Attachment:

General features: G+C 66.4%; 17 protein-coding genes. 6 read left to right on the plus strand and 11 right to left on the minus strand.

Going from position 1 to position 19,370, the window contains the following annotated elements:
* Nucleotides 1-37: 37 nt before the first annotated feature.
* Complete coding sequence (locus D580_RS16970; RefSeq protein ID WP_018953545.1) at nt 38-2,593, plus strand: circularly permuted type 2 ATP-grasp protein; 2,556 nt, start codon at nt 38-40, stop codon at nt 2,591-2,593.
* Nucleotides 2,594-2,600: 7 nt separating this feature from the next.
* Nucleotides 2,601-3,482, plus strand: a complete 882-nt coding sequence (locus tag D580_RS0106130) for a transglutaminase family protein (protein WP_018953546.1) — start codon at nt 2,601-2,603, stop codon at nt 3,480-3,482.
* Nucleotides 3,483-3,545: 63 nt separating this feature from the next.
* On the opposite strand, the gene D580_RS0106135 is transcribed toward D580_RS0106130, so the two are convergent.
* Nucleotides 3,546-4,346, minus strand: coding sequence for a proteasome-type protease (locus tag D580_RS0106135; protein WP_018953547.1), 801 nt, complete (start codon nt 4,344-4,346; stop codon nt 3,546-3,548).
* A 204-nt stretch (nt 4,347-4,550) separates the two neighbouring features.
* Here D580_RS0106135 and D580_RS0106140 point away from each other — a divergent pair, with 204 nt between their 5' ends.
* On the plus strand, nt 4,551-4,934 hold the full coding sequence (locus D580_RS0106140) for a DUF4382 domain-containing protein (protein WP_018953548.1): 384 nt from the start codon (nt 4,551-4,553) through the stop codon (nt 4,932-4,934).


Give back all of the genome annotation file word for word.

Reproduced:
General features: G+C 66.4%; 17 protein-coding genes. 6 read left to right on the plus strand and 11 right to left on the minus strand.

Going from position 1 to position 19,370, the window contains the following annotated elements:
* Nucleotides 1-37: 37 nt before the first annotated feature.
* Complete coding sequence (locus D580_RS16970; RefSeq protein ID WP_018953545.1) at nt 38-2,593, plus strand: circularly permuted type 2 ATP-grasp protein; 2,556 nt, start codon at nt 38-40, stop codon at nt 2,591-2,593.
* Nucleotides 2,594-2,600: 7 nt separating this feature from the next.
* Nucleotides 2,601-3,482, plus strand: a complete 882-nt coding sequence (locus tag D580_RS0106130) for a transglutaminase family protein (protein WP_018953546.1) — start codon at nt 2,601-2,603, stop codon at nt 3,480-3,482.
* Nucleotides 3,483-3,545: 63 nt separating this feature from the next.
* On the opposite strand, the gene D580_RS0106135 is transcribed toward D580_RS0106130, so the two are convergent.
* Nucleotides 3,546-4,346, minus strand: coding sequence for a proteasome-type protease (locus tag D580_RS0106135; protein WP_018953547.1), 801 nt, complete (start codon nt 4,344-4,346; stop codon nt 3,546-3,548).
* A 204-nt stretch (nt 4,347-4,550) separates the two neighbouring features.
* Here D580_RS0106135 and D580_RS0106140 point away from each other — a divergent pair, with 204 nt between their 5' ends.
* On the plus strand, nt 4,551-4,934 hold the full coding sequence (locus D580_RS0106140) for a DUF4382 domain-containing protein (protein WP_018953548.1): 384 nt from the start codon (nt 4,551-4,553) through the stop codon (nt 4,932-4,934).